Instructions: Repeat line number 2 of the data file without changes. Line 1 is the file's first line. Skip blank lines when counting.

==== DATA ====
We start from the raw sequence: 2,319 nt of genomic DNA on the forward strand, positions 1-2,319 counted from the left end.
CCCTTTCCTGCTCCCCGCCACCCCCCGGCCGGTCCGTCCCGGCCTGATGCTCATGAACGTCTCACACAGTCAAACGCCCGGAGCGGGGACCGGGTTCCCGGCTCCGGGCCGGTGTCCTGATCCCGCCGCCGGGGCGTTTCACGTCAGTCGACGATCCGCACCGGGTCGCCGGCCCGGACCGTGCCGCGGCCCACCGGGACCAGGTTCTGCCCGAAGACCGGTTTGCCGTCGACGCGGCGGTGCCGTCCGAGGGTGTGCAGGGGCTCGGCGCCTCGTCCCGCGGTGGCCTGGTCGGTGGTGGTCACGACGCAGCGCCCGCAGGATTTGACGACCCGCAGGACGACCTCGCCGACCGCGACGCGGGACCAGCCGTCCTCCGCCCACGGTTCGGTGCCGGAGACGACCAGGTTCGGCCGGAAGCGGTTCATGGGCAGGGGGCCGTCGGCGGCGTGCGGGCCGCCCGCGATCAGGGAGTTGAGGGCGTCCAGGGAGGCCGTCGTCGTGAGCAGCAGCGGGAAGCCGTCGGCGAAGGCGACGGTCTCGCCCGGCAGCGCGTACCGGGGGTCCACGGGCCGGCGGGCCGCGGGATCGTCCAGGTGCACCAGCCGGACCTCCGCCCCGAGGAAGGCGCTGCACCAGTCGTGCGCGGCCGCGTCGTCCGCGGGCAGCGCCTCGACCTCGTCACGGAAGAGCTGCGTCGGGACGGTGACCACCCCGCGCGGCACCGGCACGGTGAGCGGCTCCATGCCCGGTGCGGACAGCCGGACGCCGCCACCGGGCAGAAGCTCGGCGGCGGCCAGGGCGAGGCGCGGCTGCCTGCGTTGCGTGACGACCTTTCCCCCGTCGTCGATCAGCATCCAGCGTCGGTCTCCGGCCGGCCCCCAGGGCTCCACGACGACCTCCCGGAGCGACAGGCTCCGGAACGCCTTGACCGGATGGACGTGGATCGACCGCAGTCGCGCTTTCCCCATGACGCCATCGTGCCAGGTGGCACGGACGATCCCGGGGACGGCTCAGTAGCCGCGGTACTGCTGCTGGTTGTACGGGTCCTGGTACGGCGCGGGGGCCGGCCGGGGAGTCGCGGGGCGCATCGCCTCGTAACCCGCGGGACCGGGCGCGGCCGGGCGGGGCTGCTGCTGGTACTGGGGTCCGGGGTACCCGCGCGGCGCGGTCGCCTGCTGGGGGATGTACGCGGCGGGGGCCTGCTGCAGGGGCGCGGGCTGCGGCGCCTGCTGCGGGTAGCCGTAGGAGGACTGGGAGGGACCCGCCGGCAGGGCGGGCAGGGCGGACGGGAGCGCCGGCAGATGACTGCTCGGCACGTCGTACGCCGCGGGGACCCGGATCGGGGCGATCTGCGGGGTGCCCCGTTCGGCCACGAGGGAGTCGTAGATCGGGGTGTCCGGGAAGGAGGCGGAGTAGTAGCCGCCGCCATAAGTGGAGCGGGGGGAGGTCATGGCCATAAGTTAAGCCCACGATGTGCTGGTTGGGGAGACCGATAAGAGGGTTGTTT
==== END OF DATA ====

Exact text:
CCCTTTCCTGCTCCCCGCCACCCCCCGGCCGGTCCGTCCCGGCCTGATGCTCATGAACGTCTCACACAGTCAAACGCCCGGAGCGGGGACCGGGTTCCCGGCTCCGGGCCGGTGTCCTGATCCCGCCGCCGGGGCGTTTCACGTCAGTCGACGATCCGCACCGGGTCGCCGGCCCGGACCGTGCCGCGGCCCACCGGGACCAGGTTCTGCCCGAAGACCGGTTTGCCGTCGACGCGGCGGTGCCGTCCGAGGGTGTGCAGGGGCTCGGCGCCTCGTCCCGCGGTGGCCTGGTCGGTGGTGGTCACGACGCAGCGCCCGCAGGATTTGACGACCCGCAGGACGACCTCGCCGACCGCGACGCGGGACCAGCCGTCCTCCGCCCACGGTTCGGTGCCGGAGACGACCAGGTTCGGCCGGAAGCGGTTCATGGGCAGGGGGCCGTCGGCGGCGTGCGGGCCGCCCGCGATCAGGGAGTTGAGGGCGTCCAGGGAGGCCGTCGTCGTGAGCAGCAGCGGGAAGCCGTCGGCGAAGGCGACGGTCTCGCCCGGCAGCGCGTACCGGGGGTCCACGGGCCGGCGGGCCGCGGGATCGTCCAGGTGCACCAGCCGGACCTCCGCCCCGAGGAAGGCGCTGCACCAGTCGTGCGCGGCCGCGTCGTCCGCGGGCAGCGCCTCGACCTCGTCACGGAAGAGCTGCGTCGGGACGGTGACCACCCCGCGCGGCACCGGCACGGTGAGCGGCTCCATGCCCGGTGCGGACAGCCGGACGCCGCCACCGGGCAGAAGCTCGGCGGCGGCCAGGGCGAGGCGCGGCTGCCTGCGTTGCGTGACGACCTTTCCCCCGTCGTCGATCAGCATCCAGCGTCGGTCTCCGGCCGGCCCCCAGGGCTCCACGACGACCTCCCGGAGCGACAGGCTCCGGAACGCCTTGACCGGATGGACGTGGATCGACCGCAGTCGCGCTTTCCCCATGACGCCATCGTGCCAGGTGGCACGGACGATCCCGGGGACGGCTCAGTAGCCGCGGTACTGCTGCTGGTTGTACGGGTCCTGGTACGGCGCGGGGGCCGGCCGGGGAGTCGCGGGGCGCATCGCCTCGTAACCCGCGGGACCGGGCGCGGCCGGGCGGGGCTGCTGCTGGTACTGGGGTCCGGGGTACCCGCGCGGCGCGGTCGCCTGCTGGGGGATGTACGCGGCGGGGGCCTGCTGCAGGGGCGCGGGCTGCGGCGCCTGCTGCGGGTAGCCGTAGGAGGACTGGGAGGGACCCGCCGGCAGGGCGGGCAGGGCGGACGGGAGCGCCGGCAGATGACTGCTCGGCACGTCGTACGCCGCGGGGACCCGGATCGGGGCGATCTGCGGGGTGCCCCGTTCGGCCACGAGGGAGTCGTAGATCGGGGTGTCCGGGAAGGAGGCGGAGTAGTAGCCGCCGCCATAAGTGGAGCGGGGGGAGGTCATGGCCATAAGTTAAGCCCACGATGTGCTGGTTGGGGAGACCGATAAGAGGGTTGTTT